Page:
Tom Smart, Deseret Morning News
Skullcandy founder Rick Alden speaks at the Young Entrepreneurs Summit at Salt Lake Community College Thursday.

Young people who want to start a business may find it daunting, but one man's hope for high-school entrepreneurs is that they'll stop at nothing to succeed.

"There's such a disconnect between the educational side of learning how a business operates and the experience involved in actually doing it," said Brian Acord, consultant and founder of the Young Entrepreneurs of America. "All it takes to get going is knowing where to get started."

More than 700 high school students from across the state learned the ins and outs of building a new enterprise Thursday at the Young Entrepreneurs Summit, held at Salt Lake Community College. Acord told the eager students that with proper preparation, risks in business are worth taking, and whether it all begins in the basement of their parents' home or inside a school locker, it pays to be creative.

The summit, in its fifth year, allows students to pitch ideas and questions to real entrepreneurs and get immediate feedback on starting their own business, as well as network with mentors and coaches on getting started.

"Many student-run companies get started out of this program," Acord said. "It gives them a taste of what it's really like in the business world."

Students who apply for various competitions sponsored by his group are encouraged to prove that with only $100 and an idea, they can make a sale within the first week of incorporation. Those small start-ups then sometimes make it to become full-fledged businesses.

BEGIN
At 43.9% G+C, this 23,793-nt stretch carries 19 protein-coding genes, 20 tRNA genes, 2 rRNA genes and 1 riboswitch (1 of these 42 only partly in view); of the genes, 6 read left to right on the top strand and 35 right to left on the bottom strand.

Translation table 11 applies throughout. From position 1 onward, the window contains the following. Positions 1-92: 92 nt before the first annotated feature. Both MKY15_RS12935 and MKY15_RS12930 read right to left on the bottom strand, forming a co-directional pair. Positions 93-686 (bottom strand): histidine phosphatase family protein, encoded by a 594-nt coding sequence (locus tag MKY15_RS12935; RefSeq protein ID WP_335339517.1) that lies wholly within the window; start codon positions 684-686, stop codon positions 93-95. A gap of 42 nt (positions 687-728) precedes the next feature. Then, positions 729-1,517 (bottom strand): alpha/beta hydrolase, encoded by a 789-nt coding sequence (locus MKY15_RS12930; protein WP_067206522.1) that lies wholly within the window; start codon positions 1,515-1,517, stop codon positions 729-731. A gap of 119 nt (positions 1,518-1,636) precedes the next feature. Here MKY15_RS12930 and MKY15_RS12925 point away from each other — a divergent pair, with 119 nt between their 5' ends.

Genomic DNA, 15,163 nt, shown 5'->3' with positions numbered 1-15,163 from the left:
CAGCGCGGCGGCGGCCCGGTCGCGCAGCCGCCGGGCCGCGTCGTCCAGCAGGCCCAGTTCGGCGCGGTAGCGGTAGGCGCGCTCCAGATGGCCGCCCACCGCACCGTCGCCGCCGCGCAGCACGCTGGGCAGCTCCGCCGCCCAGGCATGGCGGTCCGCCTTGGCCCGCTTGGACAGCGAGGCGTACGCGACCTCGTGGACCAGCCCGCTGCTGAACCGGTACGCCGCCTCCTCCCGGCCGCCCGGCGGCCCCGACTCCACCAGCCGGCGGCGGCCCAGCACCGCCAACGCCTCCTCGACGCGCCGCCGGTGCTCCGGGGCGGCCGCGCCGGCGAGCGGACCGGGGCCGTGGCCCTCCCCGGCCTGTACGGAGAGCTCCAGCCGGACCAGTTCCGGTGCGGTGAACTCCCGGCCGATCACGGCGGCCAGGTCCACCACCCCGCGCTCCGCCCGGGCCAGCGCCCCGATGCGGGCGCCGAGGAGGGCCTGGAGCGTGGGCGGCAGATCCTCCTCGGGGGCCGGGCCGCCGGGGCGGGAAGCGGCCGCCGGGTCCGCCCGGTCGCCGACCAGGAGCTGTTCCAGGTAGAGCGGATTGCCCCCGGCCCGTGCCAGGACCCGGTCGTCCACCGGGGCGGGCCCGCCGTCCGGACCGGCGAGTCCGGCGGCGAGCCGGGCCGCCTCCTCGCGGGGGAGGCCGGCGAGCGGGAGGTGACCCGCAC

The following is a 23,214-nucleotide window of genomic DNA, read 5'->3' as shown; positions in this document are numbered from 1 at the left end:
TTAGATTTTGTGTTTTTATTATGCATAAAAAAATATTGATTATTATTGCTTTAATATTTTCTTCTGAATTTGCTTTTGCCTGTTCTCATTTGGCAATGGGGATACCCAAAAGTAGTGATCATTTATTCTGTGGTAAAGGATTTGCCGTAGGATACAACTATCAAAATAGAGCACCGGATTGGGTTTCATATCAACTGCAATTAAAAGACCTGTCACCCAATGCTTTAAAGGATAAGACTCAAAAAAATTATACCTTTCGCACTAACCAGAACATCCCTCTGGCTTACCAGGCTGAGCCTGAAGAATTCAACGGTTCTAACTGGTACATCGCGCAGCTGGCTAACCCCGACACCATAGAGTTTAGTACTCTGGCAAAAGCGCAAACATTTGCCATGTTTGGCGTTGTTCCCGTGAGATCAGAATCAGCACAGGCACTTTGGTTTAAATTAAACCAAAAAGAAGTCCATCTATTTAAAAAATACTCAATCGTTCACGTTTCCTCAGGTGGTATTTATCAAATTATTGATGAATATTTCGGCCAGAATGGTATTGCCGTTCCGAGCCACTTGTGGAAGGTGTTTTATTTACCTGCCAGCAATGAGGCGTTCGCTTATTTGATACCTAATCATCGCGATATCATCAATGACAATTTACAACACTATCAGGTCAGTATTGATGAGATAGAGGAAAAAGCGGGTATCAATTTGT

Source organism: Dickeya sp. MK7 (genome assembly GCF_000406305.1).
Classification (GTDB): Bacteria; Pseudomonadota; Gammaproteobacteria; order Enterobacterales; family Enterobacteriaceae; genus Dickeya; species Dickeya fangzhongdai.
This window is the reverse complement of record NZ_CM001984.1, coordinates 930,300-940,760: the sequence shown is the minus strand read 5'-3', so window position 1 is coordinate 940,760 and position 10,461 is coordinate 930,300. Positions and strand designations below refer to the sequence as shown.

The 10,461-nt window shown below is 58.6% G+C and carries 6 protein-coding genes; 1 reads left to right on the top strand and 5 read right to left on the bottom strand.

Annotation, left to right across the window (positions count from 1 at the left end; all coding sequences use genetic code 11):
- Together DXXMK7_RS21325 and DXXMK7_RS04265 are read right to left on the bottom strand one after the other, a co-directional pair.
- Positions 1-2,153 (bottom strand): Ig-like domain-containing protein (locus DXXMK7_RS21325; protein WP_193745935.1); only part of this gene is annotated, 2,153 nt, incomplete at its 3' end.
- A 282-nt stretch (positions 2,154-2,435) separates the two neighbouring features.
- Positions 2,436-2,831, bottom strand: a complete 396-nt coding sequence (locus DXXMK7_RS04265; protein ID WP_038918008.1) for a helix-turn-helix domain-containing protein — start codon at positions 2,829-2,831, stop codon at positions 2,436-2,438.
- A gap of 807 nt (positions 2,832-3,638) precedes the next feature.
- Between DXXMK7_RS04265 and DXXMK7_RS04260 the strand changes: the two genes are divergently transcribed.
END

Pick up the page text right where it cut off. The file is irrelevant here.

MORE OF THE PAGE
Three students last year won funding for their ventures, including an artistic steel-welding business and a T-shirt company. Another student, Davis High School senior Clayton Jenkins, won a scholarship, and last year he put the money toward starting Premium Steam, a steam-cleaning and detailing business.

"Work is work, but to a point, I just hire out the jobs, and I get to sit at home and do homework while my employees are out making money for my company," Jenkins said.

He has two solid employees, and he also calls on multiple people in his neighborhood to help out with cleaning boats and RVs and other vehicle interiors.

"I've learned the basics of running a business, how to create proposals and deal with people professionally," he said. He works another job to help pay for the steam cleaner and the gas it takes to drive to all his appointments and to school.

The biggest benefit, Jenkins said, is the flexibility of being his own boss. His friends with jobs are all told when they have to go to work, and they make noticeably less money per hour.

"I can pretty much decide to go out and make money whenever I want," he said.

Because of his success and what he's learned while running Premium Steam, Jenkins plans to get a master's degree in entrepreneurship and continue working for himself as long as he can.

He noticed plenty of unkempt boats in his neighborhood and capitalized on the opportunity to clean them. Other entrepreneurs have done the same thing with other ideas and tips learned through programs such as the one at the college Thursday.

"You really have to believe in what you're doing and just do what it takes to get it done," said Erin Olsen, who runs multiple companies out of her home. She said the risks are worth it if you gain experience along the way. After working at nearly 30 jobs, Olsen knows what it means to take a chance on something.

In addition to the summit, Young Entrepreneurs of America participates in various career fairs and classroom discussions throughout the year, helping young business students brainstorm.

"It's about exposure and letting them see if entrepreneurship is right for them," Acord said. The best advice he gives students looking to open a business is to not be afraid of failure. "Keep it simple and keep it going."